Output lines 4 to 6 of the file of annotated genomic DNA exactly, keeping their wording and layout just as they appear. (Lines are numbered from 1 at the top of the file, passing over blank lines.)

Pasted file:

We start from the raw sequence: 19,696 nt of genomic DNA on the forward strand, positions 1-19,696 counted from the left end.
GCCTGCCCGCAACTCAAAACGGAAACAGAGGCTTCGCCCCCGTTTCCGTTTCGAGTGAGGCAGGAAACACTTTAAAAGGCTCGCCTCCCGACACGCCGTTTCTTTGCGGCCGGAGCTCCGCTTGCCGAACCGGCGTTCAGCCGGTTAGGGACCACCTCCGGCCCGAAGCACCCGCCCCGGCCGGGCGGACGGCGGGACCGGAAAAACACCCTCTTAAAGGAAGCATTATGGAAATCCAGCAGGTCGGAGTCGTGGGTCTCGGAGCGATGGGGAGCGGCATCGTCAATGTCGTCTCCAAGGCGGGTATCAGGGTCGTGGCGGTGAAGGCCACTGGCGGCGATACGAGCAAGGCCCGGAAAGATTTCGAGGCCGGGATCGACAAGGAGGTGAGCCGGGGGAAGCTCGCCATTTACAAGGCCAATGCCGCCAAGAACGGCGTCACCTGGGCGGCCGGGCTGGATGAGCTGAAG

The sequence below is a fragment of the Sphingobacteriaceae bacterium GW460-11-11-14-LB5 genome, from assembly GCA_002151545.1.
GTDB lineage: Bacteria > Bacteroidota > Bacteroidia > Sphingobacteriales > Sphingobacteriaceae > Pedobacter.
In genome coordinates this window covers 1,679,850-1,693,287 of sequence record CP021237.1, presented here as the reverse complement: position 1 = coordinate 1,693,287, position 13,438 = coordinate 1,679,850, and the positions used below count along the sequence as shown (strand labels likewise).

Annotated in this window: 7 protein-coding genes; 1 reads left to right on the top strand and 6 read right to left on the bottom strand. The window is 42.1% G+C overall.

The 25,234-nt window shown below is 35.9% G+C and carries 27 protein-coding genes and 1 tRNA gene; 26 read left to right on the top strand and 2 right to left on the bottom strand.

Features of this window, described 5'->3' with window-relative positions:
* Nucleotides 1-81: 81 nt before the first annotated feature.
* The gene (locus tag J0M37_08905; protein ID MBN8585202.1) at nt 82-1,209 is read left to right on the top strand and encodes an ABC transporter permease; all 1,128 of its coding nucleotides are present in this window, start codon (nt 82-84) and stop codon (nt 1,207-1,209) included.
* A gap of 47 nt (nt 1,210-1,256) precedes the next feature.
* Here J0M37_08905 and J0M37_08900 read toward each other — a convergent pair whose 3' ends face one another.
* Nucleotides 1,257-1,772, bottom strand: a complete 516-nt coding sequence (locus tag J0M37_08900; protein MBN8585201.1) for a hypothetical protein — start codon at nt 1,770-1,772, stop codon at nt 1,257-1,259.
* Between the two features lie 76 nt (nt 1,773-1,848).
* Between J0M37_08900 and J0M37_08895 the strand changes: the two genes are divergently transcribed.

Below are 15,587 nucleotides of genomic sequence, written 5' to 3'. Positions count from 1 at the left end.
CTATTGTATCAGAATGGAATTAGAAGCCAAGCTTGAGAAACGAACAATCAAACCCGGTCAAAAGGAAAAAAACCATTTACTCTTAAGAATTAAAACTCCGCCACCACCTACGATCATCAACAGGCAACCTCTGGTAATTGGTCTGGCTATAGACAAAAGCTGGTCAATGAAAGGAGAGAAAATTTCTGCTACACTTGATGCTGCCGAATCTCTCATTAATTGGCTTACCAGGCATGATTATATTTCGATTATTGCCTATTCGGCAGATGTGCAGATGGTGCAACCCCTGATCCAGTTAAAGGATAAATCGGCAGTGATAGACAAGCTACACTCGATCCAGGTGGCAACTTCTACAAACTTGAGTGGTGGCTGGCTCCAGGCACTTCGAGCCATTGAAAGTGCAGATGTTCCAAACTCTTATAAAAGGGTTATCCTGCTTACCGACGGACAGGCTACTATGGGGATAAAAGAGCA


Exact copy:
GTDB lineage: Bacteria > Bacteroidota > Bacteroidia > Sphingobacteriales > Sphingobacteriaceae > Pedobacter.
In genome coordinates this window covers 1,679,850-1,693,287 of sequence record CP021237.1, presented here as the reverse complement: position 1 = coordinate 1,693,287, position 13,438 = coordinate 1,679,850, and the positions used below count along the sequence as shown (strand labels likewise).

Annotated in this window: 7 protein-coding genes; 1 reads left to right on the top strand and 6 read right to left on the bottom strand. The window is 42.1% G+C overall.